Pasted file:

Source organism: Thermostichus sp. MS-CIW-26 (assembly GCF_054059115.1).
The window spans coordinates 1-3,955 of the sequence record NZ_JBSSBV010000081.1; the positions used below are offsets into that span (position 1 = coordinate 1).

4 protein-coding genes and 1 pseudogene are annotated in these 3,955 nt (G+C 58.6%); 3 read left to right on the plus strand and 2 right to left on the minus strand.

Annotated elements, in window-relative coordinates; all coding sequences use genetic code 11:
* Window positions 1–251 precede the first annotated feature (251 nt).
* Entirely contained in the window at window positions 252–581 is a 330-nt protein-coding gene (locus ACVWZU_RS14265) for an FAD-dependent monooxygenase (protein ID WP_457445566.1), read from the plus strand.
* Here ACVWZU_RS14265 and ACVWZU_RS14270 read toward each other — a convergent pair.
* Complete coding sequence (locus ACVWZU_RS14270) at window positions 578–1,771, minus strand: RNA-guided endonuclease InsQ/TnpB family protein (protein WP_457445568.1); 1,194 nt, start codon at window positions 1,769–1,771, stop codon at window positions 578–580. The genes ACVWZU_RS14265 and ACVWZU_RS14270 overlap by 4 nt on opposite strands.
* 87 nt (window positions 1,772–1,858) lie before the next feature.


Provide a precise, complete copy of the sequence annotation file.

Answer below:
Source organism: Thermostichus sp. MS-CIW-26 (assembly GCF_054059115.1).
The window spans coordinates 1-3,955 of the sequence record NZ_JBSSBV010000081.1; the positions used below are offsets into that span (position 1 = coordinate 1).

4 protein-coding genes and 1 pseudogene are annotated in these 3,955 nt (G+C 58.6%); 3 read left to right on the plus strand and 2 right to left on the minus strand.

Annotated elements, in window-relative coordinates; all coding sequences use genetic code 11:
* Window positions 1–251 precede the first annotated feature (251 nt).
* Entirely contained in the window at window positions 252–581 is a 330-nt protein-coding gene (locus ACVWZU_RS14265) for an FAD-dependent monooxygenase (protein ID WP_457445566.1), read from the plus strand.
* Here ACVWZU_RS14265 and ACVWZU_RS14270 read toward each other — a convergent pair.
* Complete coding sequence (locus ACVWZU_RS14270) at window positions 578–1,771, minus strand: RNA-guided endonuclease InsQ/TnpB family protein (protein WP_457445568.1); 1,194 nt, start codon at window positions 1,769–1,771, stop codon at window positions 578–580. The genes ACVWZU_RS14265 and ACVWZU_RS14270 overlap by 4 nt on opposite strands.
* 87 nt (window positions 1,772–1,858) lie before the next feature.